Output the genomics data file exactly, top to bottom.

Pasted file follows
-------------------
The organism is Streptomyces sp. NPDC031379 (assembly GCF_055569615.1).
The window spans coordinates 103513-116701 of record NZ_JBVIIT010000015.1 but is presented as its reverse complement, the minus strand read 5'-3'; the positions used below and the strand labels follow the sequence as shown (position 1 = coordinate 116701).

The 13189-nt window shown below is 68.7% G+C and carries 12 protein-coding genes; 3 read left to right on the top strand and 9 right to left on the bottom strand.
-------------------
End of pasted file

The organism is Streptomyces sp. NPDC031379 (assembly GCF_055569615.1).
The window spans coordinates 103513-116701 of record NZ_JBVIIT010000015.1 but is presented as its reverse complement, the minus strand read 5'-3'; the positions used below and the strand labels follow the sequence as shown (position 1 = coordinate 116701).

The 13189-nt window shown below is 68.7% G+C and carries 12 protein-coding genes; 3 read left to right on the top strand and 9 right to left on the bottom strand.